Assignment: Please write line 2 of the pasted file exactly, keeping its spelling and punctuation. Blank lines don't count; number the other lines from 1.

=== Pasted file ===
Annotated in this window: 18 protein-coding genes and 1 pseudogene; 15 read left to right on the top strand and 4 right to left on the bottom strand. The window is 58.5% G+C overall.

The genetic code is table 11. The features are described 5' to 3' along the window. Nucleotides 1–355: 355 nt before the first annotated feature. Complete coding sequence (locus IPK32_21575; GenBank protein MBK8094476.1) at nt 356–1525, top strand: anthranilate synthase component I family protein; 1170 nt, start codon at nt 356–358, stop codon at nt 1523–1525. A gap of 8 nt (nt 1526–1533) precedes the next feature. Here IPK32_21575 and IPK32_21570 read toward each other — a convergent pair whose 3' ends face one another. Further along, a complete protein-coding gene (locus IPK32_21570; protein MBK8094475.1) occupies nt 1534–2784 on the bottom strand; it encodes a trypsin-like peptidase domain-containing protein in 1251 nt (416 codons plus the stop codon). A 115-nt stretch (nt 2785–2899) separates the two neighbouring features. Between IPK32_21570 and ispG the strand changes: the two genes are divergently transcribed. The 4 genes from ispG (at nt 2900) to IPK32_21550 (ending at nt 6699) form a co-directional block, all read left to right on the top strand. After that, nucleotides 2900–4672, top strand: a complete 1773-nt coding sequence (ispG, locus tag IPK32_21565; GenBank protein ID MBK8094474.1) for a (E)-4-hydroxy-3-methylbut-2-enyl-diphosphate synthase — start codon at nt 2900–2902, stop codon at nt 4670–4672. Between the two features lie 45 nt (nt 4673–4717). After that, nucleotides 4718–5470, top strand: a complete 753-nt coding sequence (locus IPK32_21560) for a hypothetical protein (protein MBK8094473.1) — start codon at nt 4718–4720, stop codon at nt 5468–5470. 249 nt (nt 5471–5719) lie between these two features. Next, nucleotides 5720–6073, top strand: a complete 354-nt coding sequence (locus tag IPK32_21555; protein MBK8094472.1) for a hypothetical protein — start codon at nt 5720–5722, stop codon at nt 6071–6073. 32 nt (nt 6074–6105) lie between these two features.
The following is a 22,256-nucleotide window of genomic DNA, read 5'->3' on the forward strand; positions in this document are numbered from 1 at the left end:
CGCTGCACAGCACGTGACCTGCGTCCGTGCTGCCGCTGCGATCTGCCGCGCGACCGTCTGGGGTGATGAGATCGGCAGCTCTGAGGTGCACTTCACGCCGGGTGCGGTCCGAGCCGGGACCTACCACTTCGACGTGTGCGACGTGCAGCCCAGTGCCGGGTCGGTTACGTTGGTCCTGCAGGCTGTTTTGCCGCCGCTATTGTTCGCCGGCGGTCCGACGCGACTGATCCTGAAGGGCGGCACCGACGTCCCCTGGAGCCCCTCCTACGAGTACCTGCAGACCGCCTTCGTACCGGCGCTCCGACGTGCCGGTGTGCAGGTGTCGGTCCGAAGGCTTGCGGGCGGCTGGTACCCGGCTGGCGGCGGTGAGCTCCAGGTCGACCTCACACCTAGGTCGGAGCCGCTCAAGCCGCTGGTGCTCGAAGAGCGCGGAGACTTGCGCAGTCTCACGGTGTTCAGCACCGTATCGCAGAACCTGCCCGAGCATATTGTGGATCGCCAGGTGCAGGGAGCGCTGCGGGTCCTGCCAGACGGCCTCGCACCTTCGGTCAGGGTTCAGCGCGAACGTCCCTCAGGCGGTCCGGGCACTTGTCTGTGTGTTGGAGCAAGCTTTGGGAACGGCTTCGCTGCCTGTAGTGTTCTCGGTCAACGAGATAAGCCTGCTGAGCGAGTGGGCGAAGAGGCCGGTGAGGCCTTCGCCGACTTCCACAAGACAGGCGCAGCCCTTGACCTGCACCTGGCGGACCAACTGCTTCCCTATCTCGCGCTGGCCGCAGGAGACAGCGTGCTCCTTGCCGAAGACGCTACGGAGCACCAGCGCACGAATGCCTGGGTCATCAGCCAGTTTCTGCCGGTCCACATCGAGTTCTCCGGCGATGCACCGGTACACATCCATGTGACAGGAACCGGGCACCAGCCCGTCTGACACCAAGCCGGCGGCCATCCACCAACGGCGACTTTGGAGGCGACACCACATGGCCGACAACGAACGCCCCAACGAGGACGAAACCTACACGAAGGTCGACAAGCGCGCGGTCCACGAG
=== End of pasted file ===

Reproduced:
The genetic code is table 11. The features are described 5' to 3' along the window. Nucleotides 1–355: 355 nt before the first annotated feature. Complete coding sequence (locus IPK32_21575; GenBank protein MBK8094476.1) at nt 356–1525, top strand: anthranilate synthase component I family protein; 1170 nt, start codon at nt 356–358, stop codon at nt 1523–1525. A gap of 8 nt (nt 1526–1533) precedes the next feature. Here IPK32_21575 and IPK32_21570 read toward each other — a convergent pair whose 3' ends face one another. Further along, a complete protein-coding gene (locus IPK32_21570; protein MBK8094475.1) occupies nt 1534–2784 on the bottom strand; it encodes a trypsin-like peptidase domain-containing protein in 1251 nt (416 codons plus the stop codon). A 115-nt stretch (nt 2785–2899) separates the two neighbouring features. Between IPK32_21570 and ispG the strand changes: the two genes are divergently transcribed. The 4 genes from ispG (at nt 2900) to IPK32_21550 (ending at nt 6699) form a co-directional block, all read left to right on the top strand. After that, nucleotides 2900–4672, top strand: a complete 1773-nt coding sequence (ispG, locus tag IPK32_21565; GenBank protein ID MBK8094474.1) for a (E)-4-hydroxy-3-methylbut-2-enyl-diphosphate synthase — start codon at nt 2900–2902, stop codon at nt 4670–4672. Between the two features lie 45 nt (nt 4673–4717). After that, nucleotides 4718–5470, top strand: a complete 753-nt coding sequence (locus IPK32_21560) for a hypothetical protein (protein MBK8094473.1) — start codon at nt 4718–4720, stop codon at nt 5468–5470. 249 nt (nt 5471–5719) lie between these two features. Next, nucleotides 5720–6073, top strand: a complete 354-nt coding sequence (locus tag IPK32_21555; protein MBK8094472.1) for a hypothetical protein — start codon at nt 5720–5722, stop codon at nt 6071–6073. 32 nt (nt 6074–6105) lie between these two features.